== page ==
Was the program of Marxism as understood and advanced by previous generations still valid? Should it be changed? This debate occurred with tendency and factional fights in the 1930s, ’40s, ’50s, ’60s and ’70s.
Third is an explanation of how the SWP declined, degenerated and why. This aspect may seem less important to the reader who can easily identify with the big events (Iran, Nicaragua, Grenada, Poland and other democratic revolutions) discussed in the book, but who has not been a member of a socialist organization.
The Barnes Cult
In some ways this discussion of the rise, fall and decline of the SWP leadership and program, and the creation of a cult of personality is the most important one for a new generation of Marxist and revolutionary activists and leaders.
Some may argue that the formation of a cult (whether you agree that it is one or not) was irrelevant after the rejection of Trotsky’s views and the Fourth International. Barry correctly argues that the cult (started in secret) began before the new political positions were formulated by Barnes.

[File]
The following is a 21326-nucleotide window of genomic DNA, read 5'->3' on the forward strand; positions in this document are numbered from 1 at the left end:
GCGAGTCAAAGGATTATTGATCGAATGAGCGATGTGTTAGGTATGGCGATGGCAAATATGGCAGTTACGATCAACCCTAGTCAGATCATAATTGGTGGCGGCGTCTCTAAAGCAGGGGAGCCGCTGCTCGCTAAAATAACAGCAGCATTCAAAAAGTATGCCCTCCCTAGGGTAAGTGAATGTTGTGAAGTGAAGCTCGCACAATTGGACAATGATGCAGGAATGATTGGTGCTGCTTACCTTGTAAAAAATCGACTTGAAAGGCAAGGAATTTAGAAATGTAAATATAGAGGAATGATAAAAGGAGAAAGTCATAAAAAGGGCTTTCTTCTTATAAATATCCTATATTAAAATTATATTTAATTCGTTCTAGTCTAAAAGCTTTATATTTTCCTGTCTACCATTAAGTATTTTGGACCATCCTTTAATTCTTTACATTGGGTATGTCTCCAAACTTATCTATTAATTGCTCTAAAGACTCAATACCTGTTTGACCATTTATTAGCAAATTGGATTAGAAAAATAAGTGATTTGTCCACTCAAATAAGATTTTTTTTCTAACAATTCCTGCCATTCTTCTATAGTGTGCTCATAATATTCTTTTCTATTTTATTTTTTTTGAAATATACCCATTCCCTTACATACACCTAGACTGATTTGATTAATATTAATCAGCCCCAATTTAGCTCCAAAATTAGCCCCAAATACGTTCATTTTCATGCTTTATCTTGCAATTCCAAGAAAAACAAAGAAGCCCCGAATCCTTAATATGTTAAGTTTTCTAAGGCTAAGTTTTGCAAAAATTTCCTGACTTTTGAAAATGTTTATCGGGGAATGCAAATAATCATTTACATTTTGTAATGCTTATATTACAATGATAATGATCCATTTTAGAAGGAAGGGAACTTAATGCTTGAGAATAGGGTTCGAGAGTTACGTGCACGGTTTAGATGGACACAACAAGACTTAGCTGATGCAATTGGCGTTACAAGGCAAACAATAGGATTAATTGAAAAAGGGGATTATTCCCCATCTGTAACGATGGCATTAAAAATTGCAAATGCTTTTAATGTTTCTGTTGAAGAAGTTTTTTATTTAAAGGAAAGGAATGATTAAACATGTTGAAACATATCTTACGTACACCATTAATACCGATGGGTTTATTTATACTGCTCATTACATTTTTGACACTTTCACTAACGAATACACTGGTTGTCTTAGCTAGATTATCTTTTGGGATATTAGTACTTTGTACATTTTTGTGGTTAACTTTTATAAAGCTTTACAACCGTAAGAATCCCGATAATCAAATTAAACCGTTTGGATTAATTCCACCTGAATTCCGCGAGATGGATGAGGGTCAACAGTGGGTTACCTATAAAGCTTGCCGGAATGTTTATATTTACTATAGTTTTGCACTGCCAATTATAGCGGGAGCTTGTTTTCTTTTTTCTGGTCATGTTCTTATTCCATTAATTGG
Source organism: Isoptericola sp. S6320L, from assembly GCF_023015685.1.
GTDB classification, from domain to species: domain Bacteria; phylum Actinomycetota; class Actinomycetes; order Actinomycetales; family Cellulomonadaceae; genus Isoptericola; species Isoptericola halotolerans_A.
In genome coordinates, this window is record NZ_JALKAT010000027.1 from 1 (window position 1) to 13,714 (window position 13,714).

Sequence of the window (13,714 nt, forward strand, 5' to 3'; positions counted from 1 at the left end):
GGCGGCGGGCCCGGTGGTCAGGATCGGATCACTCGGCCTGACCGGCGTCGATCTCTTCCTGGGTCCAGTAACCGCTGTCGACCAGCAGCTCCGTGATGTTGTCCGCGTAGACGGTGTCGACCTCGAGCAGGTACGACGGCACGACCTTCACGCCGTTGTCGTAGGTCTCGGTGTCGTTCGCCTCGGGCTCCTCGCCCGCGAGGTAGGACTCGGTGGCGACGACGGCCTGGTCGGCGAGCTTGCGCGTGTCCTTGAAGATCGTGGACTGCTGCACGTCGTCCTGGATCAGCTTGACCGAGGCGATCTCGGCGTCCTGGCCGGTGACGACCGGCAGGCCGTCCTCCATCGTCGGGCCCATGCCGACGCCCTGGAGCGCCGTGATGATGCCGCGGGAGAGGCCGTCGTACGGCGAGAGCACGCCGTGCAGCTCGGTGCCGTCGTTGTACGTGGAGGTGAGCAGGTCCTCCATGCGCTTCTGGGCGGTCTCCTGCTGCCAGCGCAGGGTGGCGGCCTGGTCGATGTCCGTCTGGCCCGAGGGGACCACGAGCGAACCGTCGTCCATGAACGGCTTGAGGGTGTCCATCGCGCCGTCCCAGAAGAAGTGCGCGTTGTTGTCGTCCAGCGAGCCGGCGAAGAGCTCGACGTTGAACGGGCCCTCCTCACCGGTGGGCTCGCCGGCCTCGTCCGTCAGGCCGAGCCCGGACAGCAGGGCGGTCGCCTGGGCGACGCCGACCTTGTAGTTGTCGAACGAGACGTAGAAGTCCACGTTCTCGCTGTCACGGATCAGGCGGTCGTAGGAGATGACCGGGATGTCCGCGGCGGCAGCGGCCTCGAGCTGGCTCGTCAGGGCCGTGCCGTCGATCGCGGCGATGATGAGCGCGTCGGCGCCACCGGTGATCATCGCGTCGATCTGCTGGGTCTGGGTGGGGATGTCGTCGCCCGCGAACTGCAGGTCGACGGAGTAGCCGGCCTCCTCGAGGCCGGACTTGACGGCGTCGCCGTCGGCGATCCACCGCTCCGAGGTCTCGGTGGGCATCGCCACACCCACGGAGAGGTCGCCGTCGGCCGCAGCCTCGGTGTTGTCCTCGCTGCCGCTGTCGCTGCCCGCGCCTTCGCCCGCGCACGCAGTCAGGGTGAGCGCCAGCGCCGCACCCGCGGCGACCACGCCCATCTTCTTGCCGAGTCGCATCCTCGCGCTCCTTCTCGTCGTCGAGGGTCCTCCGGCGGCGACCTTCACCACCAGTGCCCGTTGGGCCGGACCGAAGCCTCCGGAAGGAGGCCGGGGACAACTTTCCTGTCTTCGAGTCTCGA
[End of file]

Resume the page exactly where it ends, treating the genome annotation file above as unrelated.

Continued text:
I believe that a cult could arise even if none of those new political positions were taken. It would have been harder, however, to convince a majority of the leaders and members to accept such a radical revision without facing a bigger internal fight.
Barry describes the creation of a one-man band and cult, which did not happen instantly. It was a process, as Barry explains:
“Political cults revolve around individuals, in my use of the term. These are not all alike. The cult of Stalin and Mao grew out of the needs of a social layer, the ruling bureaucracy. . . . Cults in small socialist groups are not based on such material interests. Although certain privileges can develop in the later stages, such groups play no role in the economy, or control vast resources.
“To be specific about the cult around Jack Barnes in the SWP, It should be first noted, that it didn’t occur all at once, but over a period of years. Jack was a talented leader of the SWP youth in the period of the radicalization of ‘The Sixties.’ He emerged from that period as the recognized central figure among the other younger leaders, including myself, as well as among the older leaders of the party. It was Jack’s positive role in the previous period that earned his authority. Gradually, this authority was abused, until it turned into its opposite. From a positive force building the SWP, it became a negative and destructive force that wrecked the party.”